This is how high school memories are made in the era of social distancing: The senior class at Rogers High School just got together for a group photo and didn’t even know it.
By Friday evening, the school’s football field was covered by a giant Pirate logo and more than 300 names in foot-high block white lettering.
“I did it because I care about the kids,” said art teacher Tom Pettoello, who probably should have worn a mask – not because of COVID-19 but for the fumes of seven dozen aerosol cans.
“It’s worth it,” said Pettoello, who earlier on Friday did the same at East Valley High School, where another 300 seniors will go without proms and yearbook signings and probably commencement.
Pettoello and his aide, substitute teacher Carol McQuaid, were halfway through their work when Rogers Principal Lori Wyborney pulled up on her bicycle.
“I wasn’t going to miss this, so I rode all the way from Cheney,” Wyborney said.
When Pettoello, an assistant baseball coach at Rogers, pitched his idea for a senior tribute, Wyborney said, “Heck, yeah, we’re doing this.”
By the time Wyborney got off her bike, the concept was a reality, the names almost coming to life like some gigantic yearbook page.
There were no photos, but Wyborney didn’t need them.
She paused at the name of a senior named Cayson Brewer, who as a hot-tempered freshman seemed to look for trouble around every hallway corner.
“We weren’t sure he was going to make it,” Wyborney said.
By his junior year, Brewer was “taking on academics,” she said. As a senior, he was taking college-level English and walking away from fights, Wyborney said.
Twenty feet away were the freshly painted names of the Jimenez twins, Evelyn and Jacqueline. Earlier this year, their father was deported to Mexico, yet they overcame that heartbreak to graduate.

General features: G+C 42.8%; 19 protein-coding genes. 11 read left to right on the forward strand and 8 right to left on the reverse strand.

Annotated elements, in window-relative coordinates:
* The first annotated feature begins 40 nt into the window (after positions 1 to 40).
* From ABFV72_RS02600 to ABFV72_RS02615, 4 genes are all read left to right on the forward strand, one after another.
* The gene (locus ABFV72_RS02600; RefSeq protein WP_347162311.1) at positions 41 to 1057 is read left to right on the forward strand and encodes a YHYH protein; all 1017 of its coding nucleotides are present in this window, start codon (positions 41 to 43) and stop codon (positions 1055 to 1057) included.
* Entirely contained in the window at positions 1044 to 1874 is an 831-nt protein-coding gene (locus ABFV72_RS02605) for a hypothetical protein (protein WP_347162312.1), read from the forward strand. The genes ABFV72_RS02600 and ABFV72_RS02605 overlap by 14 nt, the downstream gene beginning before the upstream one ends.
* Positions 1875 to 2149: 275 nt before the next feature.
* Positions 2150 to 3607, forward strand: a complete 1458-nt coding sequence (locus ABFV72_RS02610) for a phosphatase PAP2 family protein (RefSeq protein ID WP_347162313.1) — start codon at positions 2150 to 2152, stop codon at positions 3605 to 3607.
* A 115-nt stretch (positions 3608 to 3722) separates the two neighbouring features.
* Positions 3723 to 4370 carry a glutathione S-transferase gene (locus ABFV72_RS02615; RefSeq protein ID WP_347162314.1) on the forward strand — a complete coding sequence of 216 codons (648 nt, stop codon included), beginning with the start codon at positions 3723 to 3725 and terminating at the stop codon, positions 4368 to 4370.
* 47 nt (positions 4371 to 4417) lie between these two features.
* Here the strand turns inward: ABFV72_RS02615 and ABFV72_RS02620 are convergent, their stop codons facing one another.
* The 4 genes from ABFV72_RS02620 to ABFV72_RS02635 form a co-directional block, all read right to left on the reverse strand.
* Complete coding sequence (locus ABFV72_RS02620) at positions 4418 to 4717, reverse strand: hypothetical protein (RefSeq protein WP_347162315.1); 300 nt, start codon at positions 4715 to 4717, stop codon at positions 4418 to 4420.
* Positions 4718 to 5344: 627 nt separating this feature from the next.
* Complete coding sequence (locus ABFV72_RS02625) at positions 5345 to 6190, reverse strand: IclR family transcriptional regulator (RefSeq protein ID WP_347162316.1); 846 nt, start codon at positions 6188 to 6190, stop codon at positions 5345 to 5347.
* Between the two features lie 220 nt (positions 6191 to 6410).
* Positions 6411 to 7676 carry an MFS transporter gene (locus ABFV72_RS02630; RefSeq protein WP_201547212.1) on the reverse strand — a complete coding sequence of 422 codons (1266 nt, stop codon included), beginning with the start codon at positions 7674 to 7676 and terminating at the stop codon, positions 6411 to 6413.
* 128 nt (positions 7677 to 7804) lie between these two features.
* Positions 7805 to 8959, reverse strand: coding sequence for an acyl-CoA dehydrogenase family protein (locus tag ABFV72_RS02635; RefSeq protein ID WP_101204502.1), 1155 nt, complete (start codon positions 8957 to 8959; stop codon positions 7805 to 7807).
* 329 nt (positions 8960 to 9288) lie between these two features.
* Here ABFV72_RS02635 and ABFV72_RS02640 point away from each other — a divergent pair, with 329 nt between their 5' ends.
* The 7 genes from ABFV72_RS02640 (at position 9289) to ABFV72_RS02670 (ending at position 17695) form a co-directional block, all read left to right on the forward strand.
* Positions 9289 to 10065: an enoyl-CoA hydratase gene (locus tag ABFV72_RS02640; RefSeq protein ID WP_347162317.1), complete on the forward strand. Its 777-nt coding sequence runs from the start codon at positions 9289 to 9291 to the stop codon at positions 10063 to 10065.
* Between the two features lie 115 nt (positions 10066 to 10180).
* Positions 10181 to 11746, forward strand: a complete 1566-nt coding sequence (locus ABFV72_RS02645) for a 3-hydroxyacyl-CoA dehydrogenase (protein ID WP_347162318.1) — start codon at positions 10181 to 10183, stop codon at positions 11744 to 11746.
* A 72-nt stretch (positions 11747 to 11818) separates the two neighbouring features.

“Now they’re going to college,” Wyborney said.
Nearby, the name of Tracy Ha, a shy girl “who wasn’t on my radar until this year,” Wyborney said. Ha had scored a remarkable 1530 on her SAT but still lacked the confidence to go away to college.
“Her parents were skeptical, but I talked to them,” Wyborney said.
Three weeks later, Ha was accepted at Stanford.
Every name had a story. But for the setting sun, Wyborney would have shared them all.
“A lot of good kids here,” Wyborney said.
“But I’m heartbroken for these seniors,” she said of the toll taken by the coronavirus on the class of 2020.
“There were so many things about the spring, and they looked forward to it so much,” Wyborney said. “It’s not going to be the same, and that’s really hard for me.”
As she viewed the names, Wyborney looked ahead to the biggest rite of passage for the class of 2020: graduation.
No final decision has been made in Spokane, but it appears likely that the district will opt for virtual graduation rather than a postponement.
“We have a lot of people who are the first in their family to graduate, so this means a lot,” Wyborney said.
A moment later, her cup was half full. Noting that Ferris High School had raised funds to plant yard signs at the homes of every senior, Wyborney resolved to do the same.
“We’ll put them up along Wellesley and have the seniors go by,” she said. “And maybe when all of this clears up a little, maybe we could do something here, or at Albi.”
That too would make a great memory.
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